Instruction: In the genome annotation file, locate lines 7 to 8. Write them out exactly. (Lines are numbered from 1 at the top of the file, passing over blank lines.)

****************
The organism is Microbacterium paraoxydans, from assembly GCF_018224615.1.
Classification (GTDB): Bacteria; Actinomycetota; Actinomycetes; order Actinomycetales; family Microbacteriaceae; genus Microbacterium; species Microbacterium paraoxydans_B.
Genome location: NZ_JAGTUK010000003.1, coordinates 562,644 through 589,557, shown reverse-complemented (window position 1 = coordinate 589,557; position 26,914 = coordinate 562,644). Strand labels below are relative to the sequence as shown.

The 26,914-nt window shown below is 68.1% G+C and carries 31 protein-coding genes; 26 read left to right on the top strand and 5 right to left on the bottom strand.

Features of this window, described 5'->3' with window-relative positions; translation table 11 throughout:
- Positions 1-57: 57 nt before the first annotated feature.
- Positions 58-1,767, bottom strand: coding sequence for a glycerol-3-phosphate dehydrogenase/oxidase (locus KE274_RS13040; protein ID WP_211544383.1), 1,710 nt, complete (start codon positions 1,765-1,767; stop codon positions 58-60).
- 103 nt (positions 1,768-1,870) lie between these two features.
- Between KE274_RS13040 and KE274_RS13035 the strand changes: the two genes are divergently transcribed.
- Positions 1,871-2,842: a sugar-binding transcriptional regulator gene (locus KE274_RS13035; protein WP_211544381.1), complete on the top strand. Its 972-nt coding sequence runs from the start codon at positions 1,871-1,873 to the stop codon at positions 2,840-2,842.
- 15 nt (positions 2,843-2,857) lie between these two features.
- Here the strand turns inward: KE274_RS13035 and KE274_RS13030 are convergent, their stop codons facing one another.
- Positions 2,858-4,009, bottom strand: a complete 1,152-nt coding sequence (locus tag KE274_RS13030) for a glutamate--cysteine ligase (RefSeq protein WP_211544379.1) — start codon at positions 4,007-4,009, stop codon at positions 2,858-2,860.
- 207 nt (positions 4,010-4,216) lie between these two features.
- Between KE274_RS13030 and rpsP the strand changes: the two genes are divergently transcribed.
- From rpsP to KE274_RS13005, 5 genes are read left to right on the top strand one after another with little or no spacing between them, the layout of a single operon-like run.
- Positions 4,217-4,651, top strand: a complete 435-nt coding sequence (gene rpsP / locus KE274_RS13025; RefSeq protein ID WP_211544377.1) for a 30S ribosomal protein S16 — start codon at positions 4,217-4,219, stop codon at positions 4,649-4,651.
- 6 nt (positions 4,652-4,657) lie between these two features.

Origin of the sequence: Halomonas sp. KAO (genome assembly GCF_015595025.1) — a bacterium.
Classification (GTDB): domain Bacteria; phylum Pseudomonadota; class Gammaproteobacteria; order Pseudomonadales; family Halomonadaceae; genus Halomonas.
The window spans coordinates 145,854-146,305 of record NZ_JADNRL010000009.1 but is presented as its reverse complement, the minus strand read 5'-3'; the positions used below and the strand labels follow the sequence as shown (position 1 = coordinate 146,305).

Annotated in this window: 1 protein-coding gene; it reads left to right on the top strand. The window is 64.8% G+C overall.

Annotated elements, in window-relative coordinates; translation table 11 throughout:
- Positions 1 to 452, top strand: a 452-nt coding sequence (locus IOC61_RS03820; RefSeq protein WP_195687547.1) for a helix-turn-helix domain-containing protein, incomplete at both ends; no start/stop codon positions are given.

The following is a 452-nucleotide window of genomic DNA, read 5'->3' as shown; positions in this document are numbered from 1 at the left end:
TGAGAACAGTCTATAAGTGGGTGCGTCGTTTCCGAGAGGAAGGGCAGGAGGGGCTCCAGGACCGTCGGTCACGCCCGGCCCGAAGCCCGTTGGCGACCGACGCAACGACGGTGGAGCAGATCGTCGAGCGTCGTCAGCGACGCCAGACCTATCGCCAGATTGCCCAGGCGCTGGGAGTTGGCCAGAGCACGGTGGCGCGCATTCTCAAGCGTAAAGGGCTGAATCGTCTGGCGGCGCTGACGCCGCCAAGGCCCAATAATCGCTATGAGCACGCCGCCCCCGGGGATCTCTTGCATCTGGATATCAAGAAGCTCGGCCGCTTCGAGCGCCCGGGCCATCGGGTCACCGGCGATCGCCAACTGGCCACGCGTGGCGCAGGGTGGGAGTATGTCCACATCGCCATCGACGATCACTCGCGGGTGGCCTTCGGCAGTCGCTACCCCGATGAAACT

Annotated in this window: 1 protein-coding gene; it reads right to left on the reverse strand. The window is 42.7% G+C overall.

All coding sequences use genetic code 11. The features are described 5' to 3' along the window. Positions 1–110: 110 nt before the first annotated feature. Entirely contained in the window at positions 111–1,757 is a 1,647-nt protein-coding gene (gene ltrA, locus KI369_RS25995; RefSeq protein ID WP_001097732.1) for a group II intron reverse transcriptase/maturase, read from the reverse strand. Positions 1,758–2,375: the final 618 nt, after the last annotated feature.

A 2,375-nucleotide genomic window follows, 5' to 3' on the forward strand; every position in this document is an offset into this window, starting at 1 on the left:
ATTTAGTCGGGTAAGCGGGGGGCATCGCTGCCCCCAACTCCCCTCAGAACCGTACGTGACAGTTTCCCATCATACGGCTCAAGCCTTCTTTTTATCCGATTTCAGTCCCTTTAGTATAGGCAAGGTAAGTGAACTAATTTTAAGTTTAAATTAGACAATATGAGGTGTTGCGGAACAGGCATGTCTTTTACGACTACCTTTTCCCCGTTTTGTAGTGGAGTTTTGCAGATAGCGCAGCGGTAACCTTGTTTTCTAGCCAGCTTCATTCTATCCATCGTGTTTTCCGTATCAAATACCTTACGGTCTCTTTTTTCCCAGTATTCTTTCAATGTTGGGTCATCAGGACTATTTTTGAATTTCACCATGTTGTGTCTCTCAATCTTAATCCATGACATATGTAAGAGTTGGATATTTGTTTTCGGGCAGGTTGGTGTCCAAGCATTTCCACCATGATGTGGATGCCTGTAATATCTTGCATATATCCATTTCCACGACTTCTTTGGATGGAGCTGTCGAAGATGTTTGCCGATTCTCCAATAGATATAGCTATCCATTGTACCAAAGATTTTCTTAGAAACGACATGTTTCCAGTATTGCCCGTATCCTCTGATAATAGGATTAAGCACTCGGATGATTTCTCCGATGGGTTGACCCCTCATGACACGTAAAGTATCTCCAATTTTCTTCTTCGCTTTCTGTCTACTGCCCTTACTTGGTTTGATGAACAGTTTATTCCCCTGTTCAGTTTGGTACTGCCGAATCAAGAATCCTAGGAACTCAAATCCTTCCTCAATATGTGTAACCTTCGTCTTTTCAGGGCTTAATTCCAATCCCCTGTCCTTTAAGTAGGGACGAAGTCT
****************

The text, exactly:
- Positions 58-1,767, bottom strand: coding sequence for a glycerol-3-phosphate dehydrogenase/oxidase (locus KE274_RS13040; protein ID WP_211544383.1), 1,710 nt, complete (start codon positions 1,765-1,767; stop codon positions 58-60).
- 103 nt (positions 1,768-1,870) lie between these two features.